Global rating agency Fitch has affirmed India’s sovereign ratings at ‘BBB-’ as India exhibits one of the highest real GDP growth rates in the sovereigns space. The economic growth rate is expected to accelerate to 7.7% in the current fiscal, the ratings agency said late on Monday.
“Its five-year average growth is among the 10 highest of all rated sovereigns and the 7.6% real GDP growth in the financial year ended March 31, 2016 exceeds the ‘BBB’ category median of 3.3%,” the rating agency said.
Fitch also raised various concerns, including weak private investment and monetary policy transmission.
“The affirmation of India’s sovereign ratings balances a strong medium-term growth outlook and favourable external balances against a weak fiscal position and still-difficult business environment.
“However, the latter is likely to gradually improve with implementation and continued broadening of the government’s structural reform agenda,” it said in a statement.
India’s relatively strong external balances make the country less vulnerable to external shocks than many of its peers. The foreign reserves buffer is solid at 8.3 months of current external payments, it added.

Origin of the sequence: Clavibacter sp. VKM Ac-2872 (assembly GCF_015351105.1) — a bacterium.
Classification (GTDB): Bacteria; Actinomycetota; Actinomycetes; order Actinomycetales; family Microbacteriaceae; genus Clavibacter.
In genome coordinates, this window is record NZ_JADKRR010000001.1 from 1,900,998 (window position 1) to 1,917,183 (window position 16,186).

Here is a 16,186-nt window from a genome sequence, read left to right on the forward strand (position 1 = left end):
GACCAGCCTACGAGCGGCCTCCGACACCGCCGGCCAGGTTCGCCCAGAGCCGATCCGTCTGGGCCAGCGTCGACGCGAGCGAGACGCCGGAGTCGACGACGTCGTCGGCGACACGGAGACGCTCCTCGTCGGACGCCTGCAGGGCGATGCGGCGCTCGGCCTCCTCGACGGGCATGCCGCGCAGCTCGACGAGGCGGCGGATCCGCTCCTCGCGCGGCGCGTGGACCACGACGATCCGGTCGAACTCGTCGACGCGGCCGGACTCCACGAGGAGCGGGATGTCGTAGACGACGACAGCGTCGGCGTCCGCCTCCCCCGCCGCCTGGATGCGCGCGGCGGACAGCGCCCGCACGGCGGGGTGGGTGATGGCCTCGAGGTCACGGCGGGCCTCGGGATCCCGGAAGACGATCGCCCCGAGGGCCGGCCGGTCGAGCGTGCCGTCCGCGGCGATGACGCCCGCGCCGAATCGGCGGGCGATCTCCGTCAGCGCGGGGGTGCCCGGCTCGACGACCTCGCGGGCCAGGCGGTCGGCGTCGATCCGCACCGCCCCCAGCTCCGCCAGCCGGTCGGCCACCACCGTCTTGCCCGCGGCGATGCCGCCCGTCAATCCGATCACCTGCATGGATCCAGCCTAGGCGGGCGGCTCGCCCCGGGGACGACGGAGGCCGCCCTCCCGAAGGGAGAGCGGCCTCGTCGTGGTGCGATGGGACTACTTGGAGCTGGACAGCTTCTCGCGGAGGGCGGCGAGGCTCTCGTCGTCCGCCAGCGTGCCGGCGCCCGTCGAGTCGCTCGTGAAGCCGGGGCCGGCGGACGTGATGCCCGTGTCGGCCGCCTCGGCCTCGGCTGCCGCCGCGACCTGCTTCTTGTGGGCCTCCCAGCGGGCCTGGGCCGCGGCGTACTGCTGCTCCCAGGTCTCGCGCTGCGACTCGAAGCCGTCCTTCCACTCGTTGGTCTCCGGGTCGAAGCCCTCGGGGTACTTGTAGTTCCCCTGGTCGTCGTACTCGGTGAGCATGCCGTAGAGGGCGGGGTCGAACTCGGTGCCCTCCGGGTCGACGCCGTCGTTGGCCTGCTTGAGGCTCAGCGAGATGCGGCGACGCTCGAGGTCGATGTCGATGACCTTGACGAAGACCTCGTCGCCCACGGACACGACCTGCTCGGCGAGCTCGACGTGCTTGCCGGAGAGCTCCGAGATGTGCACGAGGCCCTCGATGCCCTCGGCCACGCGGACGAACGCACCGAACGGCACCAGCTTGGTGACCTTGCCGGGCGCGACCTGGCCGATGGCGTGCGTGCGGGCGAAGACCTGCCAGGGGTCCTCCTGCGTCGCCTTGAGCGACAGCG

The ratings agency forecasts real GDP growth to slightly accelerate to 7.7% in 2016-17, and 7.9% in 2017-18, resulting from an expected pick-up in consumption in both urban and rural areas after a civil-servant wage hike of 24%, and the strong likelihood of stronger rainfall than in the previous two poor monsoon years.
Further, apart from structural reforms, passage of key bills, including Goods and Services Tax (GST) in Parliament, slowing inflation, and policy rate cuts of 1.50% in total since January 2015, may also contribute to growth, even though weak bank balance sheets continue to impair monetary transmission. At the same time, weak private investment indicates that the economy is still not firing on all cylinders.
India is also less vulnerable to a severe slowdown scenario in China, as India’s exports to China comprise only 3.5% of total exports and its more domestically based economy is not part of the Asian supply chain.